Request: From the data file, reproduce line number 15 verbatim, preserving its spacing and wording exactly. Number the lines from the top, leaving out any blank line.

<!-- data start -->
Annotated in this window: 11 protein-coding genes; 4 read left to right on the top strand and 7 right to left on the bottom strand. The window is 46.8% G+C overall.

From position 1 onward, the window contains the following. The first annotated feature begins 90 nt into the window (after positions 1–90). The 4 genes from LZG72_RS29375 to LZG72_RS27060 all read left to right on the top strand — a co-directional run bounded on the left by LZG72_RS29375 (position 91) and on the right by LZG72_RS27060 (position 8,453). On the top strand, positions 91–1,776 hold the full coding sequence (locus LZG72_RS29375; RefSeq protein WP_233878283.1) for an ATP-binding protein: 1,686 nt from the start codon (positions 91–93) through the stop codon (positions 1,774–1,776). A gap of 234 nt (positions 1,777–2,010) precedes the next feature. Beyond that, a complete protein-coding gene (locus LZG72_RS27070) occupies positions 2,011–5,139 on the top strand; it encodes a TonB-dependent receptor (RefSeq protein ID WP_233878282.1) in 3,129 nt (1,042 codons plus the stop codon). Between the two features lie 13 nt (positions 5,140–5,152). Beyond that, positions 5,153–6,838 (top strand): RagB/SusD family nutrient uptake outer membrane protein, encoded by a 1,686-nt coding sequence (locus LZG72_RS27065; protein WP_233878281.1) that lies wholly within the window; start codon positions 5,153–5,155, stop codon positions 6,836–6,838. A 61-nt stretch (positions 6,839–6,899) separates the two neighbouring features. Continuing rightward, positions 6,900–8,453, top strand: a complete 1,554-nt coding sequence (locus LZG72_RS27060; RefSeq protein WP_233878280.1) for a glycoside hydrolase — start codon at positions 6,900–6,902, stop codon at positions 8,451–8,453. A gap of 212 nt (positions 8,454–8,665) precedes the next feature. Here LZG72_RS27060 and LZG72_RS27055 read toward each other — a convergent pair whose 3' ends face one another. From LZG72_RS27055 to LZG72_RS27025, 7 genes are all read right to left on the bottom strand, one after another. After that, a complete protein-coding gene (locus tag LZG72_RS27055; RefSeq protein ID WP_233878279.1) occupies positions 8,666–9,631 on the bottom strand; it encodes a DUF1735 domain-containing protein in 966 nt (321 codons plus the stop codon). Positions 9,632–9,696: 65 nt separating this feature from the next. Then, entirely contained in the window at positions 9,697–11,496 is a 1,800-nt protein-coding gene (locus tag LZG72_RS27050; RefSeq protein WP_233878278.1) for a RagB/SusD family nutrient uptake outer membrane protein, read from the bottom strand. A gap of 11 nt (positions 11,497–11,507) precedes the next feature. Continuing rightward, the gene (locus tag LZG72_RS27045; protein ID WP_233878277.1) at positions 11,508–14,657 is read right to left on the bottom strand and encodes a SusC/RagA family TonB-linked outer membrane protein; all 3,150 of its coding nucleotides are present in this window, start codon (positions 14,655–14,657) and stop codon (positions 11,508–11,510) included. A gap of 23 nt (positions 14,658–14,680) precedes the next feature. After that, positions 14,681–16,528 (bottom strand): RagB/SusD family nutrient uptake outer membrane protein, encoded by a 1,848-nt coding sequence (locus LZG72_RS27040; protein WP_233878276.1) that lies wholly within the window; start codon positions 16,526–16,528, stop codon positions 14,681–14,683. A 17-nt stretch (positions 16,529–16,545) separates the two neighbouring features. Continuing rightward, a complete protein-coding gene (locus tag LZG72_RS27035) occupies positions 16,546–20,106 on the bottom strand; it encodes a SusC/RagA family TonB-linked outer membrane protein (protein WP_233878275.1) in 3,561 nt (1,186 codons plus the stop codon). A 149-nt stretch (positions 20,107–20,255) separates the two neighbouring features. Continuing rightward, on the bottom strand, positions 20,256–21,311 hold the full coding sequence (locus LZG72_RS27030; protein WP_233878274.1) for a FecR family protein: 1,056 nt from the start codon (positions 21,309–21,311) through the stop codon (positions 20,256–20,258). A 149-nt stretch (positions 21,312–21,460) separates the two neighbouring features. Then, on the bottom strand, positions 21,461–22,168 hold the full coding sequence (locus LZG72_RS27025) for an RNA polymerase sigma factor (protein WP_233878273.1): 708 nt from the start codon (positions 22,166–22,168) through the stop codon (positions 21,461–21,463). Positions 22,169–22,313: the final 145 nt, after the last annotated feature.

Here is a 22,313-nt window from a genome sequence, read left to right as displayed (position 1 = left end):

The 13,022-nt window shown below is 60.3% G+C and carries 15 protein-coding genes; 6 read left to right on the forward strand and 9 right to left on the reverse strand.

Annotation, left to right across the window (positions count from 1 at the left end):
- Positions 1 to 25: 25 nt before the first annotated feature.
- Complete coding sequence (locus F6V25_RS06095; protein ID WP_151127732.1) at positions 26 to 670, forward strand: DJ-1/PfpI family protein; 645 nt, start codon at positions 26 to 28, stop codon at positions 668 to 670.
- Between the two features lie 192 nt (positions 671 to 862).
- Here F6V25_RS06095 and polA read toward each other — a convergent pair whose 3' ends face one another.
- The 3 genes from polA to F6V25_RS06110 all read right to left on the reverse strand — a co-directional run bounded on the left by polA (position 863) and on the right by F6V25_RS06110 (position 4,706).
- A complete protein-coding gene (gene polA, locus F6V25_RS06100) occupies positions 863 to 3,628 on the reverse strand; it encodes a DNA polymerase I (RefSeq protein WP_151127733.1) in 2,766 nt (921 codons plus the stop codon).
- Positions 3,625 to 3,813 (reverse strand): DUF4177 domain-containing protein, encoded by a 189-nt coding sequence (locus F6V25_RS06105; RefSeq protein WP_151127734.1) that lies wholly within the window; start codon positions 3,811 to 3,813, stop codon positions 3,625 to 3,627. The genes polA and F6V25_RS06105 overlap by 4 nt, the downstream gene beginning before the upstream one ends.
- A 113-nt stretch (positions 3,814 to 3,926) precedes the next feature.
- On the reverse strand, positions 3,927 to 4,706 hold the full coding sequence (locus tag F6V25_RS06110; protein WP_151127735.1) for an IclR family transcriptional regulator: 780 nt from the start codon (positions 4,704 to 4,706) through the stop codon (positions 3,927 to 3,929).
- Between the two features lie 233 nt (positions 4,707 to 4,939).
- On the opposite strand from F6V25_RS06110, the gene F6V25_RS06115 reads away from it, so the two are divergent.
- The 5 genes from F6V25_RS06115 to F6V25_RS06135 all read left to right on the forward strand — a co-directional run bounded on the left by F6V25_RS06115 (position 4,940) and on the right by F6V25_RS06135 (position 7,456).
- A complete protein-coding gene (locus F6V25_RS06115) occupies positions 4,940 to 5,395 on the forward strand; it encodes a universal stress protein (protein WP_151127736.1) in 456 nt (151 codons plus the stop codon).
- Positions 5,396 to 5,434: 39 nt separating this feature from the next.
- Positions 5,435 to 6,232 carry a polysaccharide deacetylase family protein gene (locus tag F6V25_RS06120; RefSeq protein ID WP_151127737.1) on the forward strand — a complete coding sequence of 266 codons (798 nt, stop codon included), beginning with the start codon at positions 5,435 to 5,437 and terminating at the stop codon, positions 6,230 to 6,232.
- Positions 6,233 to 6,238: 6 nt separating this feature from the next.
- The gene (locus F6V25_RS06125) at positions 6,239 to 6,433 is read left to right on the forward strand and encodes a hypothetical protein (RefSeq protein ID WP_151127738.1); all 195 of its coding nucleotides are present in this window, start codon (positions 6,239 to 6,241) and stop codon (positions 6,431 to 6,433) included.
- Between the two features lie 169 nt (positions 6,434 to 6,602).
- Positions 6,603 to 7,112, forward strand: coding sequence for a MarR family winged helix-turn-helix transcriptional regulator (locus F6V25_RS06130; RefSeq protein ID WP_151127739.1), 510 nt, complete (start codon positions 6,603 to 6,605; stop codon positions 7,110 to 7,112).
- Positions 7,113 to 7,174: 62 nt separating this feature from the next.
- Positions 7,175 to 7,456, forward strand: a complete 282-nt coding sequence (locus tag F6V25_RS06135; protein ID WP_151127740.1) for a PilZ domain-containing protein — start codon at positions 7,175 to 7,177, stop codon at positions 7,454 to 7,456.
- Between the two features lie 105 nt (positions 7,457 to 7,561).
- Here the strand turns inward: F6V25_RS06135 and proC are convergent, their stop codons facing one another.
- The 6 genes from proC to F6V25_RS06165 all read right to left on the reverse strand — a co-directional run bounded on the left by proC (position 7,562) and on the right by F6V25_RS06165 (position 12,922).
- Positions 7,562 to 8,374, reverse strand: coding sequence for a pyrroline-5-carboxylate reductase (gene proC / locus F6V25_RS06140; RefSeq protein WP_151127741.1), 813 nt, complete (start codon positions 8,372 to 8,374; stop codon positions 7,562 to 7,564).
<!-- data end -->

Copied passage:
- Between the two features lie 233 nt (positions 4,707 to 4,939).